UPDATE (January 28, 2010): The Canadian government escalated the border incident described below by confiscating the entire shipment of ARSI rutabagas and placing them in "permanent quarantine" in an abandoned uranium mine near Radium Hot Springs, B.C. The rutabagas were sealed inside a concrete shell at a depth of 6,879 ft., allegedly to "protect future generations from this highly-toxic, genetically-modified product." ARSI's team of litigators has filed a formal protest under NAFTA export rules.
___________________________________On January 6, 2010, a tractor-trailer carrying a shipment of 2,680 kilograms of Grade A rutabagas was blocked by Canadian customs authorities near Sumas, Washington. The rutabagas were recently harvested from ARSI's experimental rutabaga fields outside Forest Grove, Oregon. They were destined for the tables and palates of the thousands of athletes and spectators who will be attending next month's Winter Olympics in Vancouver and Whistler, B.C.
The stated reasons for blocking the shipment were specious. Canadian border authorities demanded:
1. That ARSI pay a tariff in the confiscatory sum of $2.44 CDN per kilo;
2. That the rutabagas be placed in quarantine for six months to demonstrate that they are free of a rare fungus known as Karelian clubroot (Puccinia sparganioides); and,
3. That the experimental rutabagas (ARSI Lot #2009-ZX2375-VNB4) be shown to be "safe for human and animal consumption" before they can be admitted into Canada, preferably by "providing at least three peer-reviewed articles from reputable horticultural journals."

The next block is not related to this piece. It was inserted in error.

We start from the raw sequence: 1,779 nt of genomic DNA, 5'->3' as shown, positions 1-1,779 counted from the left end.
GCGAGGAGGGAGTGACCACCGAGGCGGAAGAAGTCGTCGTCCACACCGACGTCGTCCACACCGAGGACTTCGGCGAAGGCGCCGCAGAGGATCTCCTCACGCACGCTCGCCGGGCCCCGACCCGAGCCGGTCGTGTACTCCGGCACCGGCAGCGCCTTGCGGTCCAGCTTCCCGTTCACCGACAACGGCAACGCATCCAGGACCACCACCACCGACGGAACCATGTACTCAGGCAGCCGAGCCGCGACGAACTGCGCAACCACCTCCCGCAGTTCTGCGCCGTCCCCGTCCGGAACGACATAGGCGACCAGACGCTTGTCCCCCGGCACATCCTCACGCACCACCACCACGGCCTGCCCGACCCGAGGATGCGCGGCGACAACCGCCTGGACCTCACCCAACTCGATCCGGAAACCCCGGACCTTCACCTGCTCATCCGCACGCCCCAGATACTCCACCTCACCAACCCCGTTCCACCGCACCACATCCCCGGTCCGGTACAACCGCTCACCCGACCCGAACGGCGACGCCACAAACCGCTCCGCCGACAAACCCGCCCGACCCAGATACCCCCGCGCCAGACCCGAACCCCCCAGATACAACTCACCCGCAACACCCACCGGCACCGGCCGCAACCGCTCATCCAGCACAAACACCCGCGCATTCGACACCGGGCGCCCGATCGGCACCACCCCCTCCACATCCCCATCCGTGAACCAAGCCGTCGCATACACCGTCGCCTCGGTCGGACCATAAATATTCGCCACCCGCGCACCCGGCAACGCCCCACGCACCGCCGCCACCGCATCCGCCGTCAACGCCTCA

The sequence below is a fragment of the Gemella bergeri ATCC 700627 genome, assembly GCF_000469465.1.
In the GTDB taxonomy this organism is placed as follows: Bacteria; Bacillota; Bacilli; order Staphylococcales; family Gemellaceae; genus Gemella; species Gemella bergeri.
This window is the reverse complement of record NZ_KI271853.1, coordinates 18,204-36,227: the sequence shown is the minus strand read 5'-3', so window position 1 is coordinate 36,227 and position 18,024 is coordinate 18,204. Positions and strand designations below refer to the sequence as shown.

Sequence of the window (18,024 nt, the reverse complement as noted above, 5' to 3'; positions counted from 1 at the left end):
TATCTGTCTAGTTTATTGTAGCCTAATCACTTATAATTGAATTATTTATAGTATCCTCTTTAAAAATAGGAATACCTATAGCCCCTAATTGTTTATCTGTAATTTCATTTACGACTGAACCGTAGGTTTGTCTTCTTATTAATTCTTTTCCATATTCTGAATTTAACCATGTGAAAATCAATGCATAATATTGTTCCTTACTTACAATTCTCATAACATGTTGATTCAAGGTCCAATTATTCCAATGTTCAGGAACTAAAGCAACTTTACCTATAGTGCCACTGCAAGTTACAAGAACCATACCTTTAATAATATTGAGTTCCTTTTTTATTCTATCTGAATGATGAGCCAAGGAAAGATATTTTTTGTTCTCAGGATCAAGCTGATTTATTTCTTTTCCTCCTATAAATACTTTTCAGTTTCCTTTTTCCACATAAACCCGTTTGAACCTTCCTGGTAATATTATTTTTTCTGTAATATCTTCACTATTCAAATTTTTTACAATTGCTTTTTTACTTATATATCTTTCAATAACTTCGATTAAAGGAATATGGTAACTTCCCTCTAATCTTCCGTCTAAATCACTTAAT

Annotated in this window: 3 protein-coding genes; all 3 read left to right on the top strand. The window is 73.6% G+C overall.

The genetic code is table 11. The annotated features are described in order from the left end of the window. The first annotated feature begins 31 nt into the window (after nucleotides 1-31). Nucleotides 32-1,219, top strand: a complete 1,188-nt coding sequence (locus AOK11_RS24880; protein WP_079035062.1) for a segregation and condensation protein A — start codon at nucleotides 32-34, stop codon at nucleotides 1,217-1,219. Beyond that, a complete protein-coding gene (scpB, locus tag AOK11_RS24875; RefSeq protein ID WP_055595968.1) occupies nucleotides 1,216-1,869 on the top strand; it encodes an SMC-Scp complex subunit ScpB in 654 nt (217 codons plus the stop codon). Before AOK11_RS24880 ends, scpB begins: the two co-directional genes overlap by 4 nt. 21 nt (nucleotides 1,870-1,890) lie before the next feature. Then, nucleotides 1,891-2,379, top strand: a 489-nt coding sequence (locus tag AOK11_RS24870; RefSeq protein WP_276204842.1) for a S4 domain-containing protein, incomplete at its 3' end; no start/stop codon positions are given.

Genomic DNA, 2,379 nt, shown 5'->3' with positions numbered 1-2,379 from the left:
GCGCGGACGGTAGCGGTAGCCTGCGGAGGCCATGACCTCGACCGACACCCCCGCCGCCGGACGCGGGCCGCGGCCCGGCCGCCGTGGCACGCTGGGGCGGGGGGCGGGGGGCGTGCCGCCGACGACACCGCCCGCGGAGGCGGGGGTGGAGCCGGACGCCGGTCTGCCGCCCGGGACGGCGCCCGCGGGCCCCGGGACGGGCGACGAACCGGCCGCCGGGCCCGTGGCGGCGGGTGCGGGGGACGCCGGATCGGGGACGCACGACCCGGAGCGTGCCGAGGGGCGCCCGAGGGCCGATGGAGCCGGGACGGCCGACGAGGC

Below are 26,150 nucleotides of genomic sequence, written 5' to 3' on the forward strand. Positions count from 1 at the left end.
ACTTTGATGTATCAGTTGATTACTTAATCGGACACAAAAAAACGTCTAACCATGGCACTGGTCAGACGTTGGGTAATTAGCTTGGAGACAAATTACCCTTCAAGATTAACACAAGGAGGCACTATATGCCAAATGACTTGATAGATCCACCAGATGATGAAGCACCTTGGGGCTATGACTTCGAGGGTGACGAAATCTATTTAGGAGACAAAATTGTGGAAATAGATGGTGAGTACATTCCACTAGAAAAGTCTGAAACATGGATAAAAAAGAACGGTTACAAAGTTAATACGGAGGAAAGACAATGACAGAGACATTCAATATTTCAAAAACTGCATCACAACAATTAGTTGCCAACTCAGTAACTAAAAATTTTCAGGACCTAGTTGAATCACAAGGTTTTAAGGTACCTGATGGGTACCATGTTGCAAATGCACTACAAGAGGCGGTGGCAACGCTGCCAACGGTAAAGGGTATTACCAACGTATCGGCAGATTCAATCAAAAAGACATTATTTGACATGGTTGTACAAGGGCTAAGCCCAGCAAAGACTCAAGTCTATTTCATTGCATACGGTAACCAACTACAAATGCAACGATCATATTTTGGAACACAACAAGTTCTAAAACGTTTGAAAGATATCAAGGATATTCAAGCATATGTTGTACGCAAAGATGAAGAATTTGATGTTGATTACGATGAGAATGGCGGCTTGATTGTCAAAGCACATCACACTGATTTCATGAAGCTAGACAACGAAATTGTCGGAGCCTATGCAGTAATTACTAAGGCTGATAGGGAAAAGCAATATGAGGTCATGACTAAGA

While she was detained at the border for over six hours, ARSI's truck driver overheard a Canadian customs official making the following remark to an inspector: "And if they manage to do all that, we'll come up with another list. That garbage will never get past the border as long as I'm wearing this uniform."
The refusal to admit the shipment is rapidly escalating into an international incident that could threaten the close ties between Canada and the U.S. ARSI's legal counsel has requested that the Obama adminitration file a formal protest and take further legal action "including, but not limited to, trade sanctions against producers of Canadian rutabagas and turnips."
At last report, the rutabagas are being stored temporarily in a warehouse near Sumas, Washington. As the photograph (left) shows, they have been carefully crated and remain in excellent condition.
The real reason for all the bureaucratic obstacles seems clear enough: Canadian rutabaga and turnip farmers, especially the huge co-ops in Saskatoon and Halifax, Nova Scotia, have always opposed ARSI's genetic innovations and open competition in a free market.
ARSI encourages its friends and supporters to contact their representatives in Congress to demand immediate measures to reverse this insupportable decision by Canadian customs authorities.